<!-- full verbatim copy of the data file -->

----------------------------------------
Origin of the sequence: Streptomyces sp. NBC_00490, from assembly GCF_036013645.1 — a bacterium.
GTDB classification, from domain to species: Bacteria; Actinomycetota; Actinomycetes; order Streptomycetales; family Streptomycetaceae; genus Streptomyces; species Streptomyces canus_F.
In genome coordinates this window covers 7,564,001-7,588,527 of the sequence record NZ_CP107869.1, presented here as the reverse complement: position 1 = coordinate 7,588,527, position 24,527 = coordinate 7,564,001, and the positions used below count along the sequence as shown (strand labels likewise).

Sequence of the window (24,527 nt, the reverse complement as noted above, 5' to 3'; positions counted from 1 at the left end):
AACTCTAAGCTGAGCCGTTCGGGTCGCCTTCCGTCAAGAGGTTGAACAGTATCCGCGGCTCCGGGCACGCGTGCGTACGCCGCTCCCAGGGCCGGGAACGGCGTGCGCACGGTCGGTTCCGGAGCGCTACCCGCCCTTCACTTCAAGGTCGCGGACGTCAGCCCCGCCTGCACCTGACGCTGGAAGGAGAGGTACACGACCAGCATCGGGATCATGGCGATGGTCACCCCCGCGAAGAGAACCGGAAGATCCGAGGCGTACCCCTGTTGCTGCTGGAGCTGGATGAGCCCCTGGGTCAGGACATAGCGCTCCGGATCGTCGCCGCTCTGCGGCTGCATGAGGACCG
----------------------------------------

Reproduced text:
Origin of the sequence: Streptomyces sp. NBC_00490, from assembly GCF_036013645.1 — a bacterium.
GTDB classification, from domain to species: Bacteria; Actinomycetota; Actinomycetes; order Streptomycetales; family Streptomycetaceae; genus Streptomyces; species Streptomyces canus_F.
In genome coordinates this window covers 7,564,001-7,588,527 of the sequence record NZ_CP107869.1, presented here as the reverse complement: position 1 = coordinate 7,588,527, position 24,527 = coordinate 7,564,001, and the positions used below count along the sequence as shown (strand labels likewise).

Sequence of the window (24,527 nt, the reverse complement as noted above, 5' to 3'; positions counted from 1 at the left end):
AACTCTAAGCTGAGCCGTTCGGGTCGCCTTCCGTCAAGAGGTTGAACAGTATCCGCGGCTCCGGGCACGCGTGCGTACGCCGCTCCCAGGGCCGGGAACGGCGTGCGCACGGTCGGTTCCGGAGCGCTACCCGCCCTTCACTTCAAGGTCGCGGACGTCAGCCCCGCCTGCACCTGACGCTGGAAGGAGAGGTACACGACCAGCATCGGGATCATGGCGATGGTCACCCCCGCGAAGAGAACCGGAAGATCCGAGGCGTACCCCTGTTGCTGCTGGAGCTGGATGAGCCCCTGGGTCAGGACATAGCGCTCCGGATCGTCGCCGCTCTGCGGCTGCATGAGGACCG